He was right.

There are a few more entries on raids around Paris. Weather hampered bombing in Germany for much of the summer. Dupont had been averaging about four missions a month into June. For the balance of June and through much of September, he would have just eight missions.

He had mentioned in his early entries, without much fanfare about the prowess he had likely shown in navigating, that he would only fly when his plane was leading a mission. It meant fewer missions as time went on. He had risen to the rank of captain.

On May 28, Dupont found himself on a mission facing a new kind of attack from the Germans. The fighters would fly in formations of 50 to 100 planes and stalk fleets out of gunfire range. Then "suddenly the whole formation will turn into you and all attack at once."

Dupont said the allied P-38s saved the mission from disaster. "Those who were left went on to the target and the flak nearly finished what the fighter had started. A spare oxygen bottle saved my life when the flak was the heaviest. It got in the way and took the beating instead of me. .. We actually kissed the beautiful ground, we were so thankful to get down in one piece."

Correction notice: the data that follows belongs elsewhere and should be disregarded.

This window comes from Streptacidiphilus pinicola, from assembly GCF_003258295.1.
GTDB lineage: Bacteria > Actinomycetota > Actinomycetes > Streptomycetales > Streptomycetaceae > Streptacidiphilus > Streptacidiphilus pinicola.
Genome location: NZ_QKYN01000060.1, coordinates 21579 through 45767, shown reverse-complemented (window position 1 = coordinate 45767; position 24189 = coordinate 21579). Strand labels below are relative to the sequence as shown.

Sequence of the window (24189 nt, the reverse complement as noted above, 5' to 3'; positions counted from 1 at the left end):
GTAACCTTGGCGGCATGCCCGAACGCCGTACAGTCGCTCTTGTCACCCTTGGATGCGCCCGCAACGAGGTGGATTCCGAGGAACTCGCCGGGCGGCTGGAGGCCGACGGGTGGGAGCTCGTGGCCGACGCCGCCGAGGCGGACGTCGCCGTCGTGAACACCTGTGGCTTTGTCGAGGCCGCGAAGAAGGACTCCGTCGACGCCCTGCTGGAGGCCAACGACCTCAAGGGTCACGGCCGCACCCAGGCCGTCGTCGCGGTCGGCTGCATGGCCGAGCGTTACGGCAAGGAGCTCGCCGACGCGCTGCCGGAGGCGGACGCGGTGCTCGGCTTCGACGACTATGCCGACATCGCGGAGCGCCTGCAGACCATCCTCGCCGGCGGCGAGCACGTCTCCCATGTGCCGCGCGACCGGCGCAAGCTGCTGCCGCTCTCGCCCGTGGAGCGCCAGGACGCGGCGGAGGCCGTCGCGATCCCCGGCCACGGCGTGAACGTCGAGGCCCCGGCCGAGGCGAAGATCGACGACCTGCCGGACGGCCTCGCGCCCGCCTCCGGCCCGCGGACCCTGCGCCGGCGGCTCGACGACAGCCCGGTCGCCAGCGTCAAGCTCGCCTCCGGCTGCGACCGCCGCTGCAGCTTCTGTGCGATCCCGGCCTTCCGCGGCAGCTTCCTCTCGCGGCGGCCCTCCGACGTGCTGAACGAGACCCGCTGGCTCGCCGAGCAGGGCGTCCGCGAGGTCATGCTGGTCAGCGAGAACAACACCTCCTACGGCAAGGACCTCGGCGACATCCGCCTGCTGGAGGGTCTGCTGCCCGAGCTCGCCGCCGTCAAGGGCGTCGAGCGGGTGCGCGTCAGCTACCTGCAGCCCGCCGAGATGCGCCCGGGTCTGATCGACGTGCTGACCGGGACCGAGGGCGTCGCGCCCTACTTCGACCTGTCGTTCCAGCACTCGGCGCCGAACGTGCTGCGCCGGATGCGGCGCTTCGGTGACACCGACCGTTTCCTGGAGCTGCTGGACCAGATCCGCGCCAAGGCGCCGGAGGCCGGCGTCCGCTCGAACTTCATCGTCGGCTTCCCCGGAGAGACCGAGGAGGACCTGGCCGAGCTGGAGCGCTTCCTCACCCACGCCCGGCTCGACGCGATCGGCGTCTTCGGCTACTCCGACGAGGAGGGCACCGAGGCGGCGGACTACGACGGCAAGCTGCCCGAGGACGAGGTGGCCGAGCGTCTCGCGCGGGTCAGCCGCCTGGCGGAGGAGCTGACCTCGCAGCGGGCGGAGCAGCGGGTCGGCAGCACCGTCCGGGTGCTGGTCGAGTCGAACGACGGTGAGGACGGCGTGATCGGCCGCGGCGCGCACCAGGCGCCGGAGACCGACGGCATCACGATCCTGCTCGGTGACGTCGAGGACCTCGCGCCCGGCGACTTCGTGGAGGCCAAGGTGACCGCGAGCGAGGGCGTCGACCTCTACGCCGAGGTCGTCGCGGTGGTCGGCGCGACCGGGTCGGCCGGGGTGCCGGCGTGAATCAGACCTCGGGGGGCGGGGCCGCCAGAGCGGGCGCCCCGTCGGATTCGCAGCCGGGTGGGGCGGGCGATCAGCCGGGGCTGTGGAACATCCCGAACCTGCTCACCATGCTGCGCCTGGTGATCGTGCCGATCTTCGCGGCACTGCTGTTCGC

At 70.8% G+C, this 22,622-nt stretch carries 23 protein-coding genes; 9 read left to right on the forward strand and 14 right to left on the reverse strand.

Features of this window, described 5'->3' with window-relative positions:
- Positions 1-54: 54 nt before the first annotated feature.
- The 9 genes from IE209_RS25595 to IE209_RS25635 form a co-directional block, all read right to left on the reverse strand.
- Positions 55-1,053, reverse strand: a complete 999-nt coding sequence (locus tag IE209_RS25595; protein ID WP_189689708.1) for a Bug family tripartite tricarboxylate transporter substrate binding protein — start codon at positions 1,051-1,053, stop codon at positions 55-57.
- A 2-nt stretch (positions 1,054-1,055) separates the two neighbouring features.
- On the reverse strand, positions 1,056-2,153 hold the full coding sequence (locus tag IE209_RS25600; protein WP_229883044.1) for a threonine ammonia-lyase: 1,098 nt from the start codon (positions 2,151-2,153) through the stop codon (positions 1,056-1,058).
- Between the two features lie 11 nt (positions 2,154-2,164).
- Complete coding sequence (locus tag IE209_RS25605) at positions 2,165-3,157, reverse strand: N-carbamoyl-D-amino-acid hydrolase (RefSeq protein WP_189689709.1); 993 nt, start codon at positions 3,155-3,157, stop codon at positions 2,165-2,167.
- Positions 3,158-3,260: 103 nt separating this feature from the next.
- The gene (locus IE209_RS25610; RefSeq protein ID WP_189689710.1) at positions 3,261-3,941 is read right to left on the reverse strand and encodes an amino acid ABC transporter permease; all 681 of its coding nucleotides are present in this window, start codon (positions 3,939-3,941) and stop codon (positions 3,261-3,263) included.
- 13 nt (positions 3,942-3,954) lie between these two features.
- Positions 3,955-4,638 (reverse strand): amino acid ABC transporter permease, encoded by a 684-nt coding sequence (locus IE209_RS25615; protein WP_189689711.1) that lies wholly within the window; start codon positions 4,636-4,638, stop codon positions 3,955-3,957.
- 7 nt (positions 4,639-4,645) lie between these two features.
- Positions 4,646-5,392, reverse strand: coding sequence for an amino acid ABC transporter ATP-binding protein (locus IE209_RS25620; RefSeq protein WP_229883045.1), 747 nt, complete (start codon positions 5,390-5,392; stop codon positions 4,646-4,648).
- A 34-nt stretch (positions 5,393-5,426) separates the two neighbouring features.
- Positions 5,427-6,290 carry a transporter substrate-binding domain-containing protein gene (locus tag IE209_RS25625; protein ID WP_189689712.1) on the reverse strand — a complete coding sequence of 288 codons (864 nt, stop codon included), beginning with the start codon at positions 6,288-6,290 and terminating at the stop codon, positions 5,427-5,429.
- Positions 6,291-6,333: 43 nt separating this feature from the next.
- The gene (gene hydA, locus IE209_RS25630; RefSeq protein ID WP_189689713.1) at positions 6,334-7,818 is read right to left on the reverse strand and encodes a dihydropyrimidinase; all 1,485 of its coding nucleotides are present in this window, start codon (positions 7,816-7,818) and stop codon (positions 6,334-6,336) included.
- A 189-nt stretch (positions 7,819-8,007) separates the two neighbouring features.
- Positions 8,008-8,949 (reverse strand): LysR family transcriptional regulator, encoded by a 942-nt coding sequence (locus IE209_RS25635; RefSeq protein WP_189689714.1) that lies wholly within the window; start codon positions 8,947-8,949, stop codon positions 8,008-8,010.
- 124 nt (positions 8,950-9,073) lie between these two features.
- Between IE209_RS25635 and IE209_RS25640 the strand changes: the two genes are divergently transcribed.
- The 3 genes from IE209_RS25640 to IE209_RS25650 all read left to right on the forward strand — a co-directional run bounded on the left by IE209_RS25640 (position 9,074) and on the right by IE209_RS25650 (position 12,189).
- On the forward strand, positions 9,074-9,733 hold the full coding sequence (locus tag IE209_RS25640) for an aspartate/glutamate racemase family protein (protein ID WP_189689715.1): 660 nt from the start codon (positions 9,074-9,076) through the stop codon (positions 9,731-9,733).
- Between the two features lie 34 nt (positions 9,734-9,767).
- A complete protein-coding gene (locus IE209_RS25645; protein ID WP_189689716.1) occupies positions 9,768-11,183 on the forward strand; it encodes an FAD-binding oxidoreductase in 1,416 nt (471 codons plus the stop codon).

Last run

Dupont's luck ran out four months later, on a mission to Osnabruck, Germany. The Follow Me B-17 he died in would be shot down and lost over Germany two weeks later. After being buried at a military cemetery in England initially, Dupont's remains were sent home to the family plot at Old Calvary Cemetery.

Laddie's mother took the death hard. She had a lot of loss in her life, Behrens said. There was Philip 14 years before Laddie. Her husband, Edward, died at age 57 in 1948, just four years after she lost her first-born son. She would carry her burdens until she died in 1978.

"She was distraught," Behrens said. "She always kept his Purple Heart close, a lock of his hair. She always talked about Laddie, like he was still there. She lost a lot of people."

The letter from fellow navigator Asbell is in the Dupont file because of other casualties on the day Dupont was killed. A crew had to bail out of a plane over the Netherlands, some captured and sent to POW camps, some hidden by resistance fighters, and some killed. An amateur historian in The Hague had grown up listening to his parents, teenagers during the war, tell the story of watching the men come down. Harold Jansen spent years researching what happened that day, and learned about Dupont's death as his plane crossed into his country.